One side of the dispute argues that the United States is a market for the deployment of PV systems and not a manufacturing center. This is currently true, but it was not always so. It is worth remembering, however, that no matter how robust the U.S. market for solar installations is currently, all markets are inherently fragile and, if history is any judge and there is a lot of it to observe (Europe for example), today’s robust market will eventually be tomorrow’s rapidly deflating market.

The other side argues that below cost or at cost pricing (aggressive pricing) has rendered U.S. manufacturing uncompetitive. This is true. However, this did not happen overnight and, while the U.S. solar industry was celebrating decreasing installation costs, a bit of insight (gross losses on quarterly reports would have provided this insight) as to why these costs were rapidly decreasing might have forestalled the wasteland that U.S. cell and thin-film manufacturing has become.

For example, some positive reinforcement for U.S. manufacturers from federal and state governments — for example, an incentive for buying U.S.-developed technology along with solid, patient funding from the government for U.S. crystalline manufacturing (still 90% or more of global deployment) would have helped immensely. But the short-sightedness of most policymakers prevented such proactive action.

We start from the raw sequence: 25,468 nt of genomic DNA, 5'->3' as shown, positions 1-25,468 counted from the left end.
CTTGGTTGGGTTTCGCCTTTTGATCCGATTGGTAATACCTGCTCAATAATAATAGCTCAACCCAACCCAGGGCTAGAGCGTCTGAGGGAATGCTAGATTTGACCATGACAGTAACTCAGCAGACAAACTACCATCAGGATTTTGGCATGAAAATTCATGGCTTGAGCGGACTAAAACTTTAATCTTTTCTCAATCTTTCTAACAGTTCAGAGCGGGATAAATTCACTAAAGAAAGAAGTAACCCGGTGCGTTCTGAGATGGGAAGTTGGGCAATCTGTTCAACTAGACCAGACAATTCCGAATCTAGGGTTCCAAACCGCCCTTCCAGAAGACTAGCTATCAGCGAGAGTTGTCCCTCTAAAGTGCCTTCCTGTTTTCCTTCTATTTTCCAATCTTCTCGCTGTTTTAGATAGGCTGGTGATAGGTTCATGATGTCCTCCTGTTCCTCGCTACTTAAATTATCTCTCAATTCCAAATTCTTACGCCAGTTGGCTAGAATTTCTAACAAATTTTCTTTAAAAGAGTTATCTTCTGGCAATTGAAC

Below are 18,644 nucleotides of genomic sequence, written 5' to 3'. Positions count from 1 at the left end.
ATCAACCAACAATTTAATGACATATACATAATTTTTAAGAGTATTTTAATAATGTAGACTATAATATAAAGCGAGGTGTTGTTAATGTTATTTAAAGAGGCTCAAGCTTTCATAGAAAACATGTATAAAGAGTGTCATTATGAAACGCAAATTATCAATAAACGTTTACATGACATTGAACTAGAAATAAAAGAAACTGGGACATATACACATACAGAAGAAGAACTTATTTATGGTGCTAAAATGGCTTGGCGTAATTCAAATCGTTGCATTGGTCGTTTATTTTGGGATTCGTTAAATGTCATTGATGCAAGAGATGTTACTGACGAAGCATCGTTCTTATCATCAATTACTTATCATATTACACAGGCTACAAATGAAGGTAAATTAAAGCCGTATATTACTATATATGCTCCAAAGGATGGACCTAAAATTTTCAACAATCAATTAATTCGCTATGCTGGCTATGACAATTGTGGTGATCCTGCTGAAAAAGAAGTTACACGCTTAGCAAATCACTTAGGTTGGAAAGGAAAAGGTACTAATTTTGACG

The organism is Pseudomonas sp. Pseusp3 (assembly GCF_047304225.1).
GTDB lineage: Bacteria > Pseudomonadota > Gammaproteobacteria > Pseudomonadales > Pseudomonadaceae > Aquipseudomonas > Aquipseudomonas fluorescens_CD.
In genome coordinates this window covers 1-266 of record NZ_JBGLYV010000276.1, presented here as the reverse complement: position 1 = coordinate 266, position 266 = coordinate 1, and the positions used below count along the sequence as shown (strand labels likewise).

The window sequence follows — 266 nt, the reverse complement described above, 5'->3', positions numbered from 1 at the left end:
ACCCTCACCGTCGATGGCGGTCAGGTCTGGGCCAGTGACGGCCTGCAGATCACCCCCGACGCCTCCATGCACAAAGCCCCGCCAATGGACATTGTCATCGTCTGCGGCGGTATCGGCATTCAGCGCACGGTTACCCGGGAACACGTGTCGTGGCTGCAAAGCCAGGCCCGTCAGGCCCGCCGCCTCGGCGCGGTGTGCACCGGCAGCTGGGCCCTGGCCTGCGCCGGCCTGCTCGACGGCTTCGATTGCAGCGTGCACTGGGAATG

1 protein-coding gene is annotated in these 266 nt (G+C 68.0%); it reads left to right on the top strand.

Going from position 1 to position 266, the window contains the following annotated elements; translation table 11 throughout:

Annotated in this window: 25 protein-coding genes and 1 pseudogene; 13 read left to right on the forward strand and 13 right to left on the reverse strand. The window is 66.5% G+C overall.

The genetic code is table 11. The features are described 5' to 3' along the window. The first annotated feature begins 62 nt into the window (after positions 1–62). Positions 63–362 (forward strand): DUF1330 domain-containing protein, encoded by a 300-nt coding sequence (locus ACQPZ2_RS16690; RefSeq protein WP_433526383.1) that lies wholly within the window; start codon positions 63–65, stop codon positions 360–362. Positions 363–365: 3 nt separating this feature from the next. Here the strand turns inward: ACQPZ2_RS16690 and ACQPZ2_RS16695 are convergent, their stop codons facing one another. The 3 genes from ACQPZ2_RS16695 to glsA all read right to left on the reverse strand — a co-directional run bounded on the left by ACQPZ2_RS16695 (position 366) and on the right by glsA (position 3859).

The United States needs a healthy manufacturing base as well as strong domestic deployment of PV technologies. Manufacturing jobs are long term. Construction tends to be cyclical. A country that has both — manufacturing and deployment — is in a good position to offer stability to its stakeholders (employees, customers and others). Arguing that one is more important than the other is a not-useful chicken and the egg conundrum. A healthy domestic value chain also allows for better control over costs.

Trade disputes are common: the Untied States was a respondent in 121 cases listed on the WTO website. Retaliation is a common response when disputes are filed. Aside from the reality that those investigating the current PV dispute probably do not understand the dynamics of the extremely complex and fragile PV industry — its drivers, its constraints and the difficult upward battle its participants have fought and continue to fight — it is past time to talk about who the real winners and losers of these ongoing disputes will be.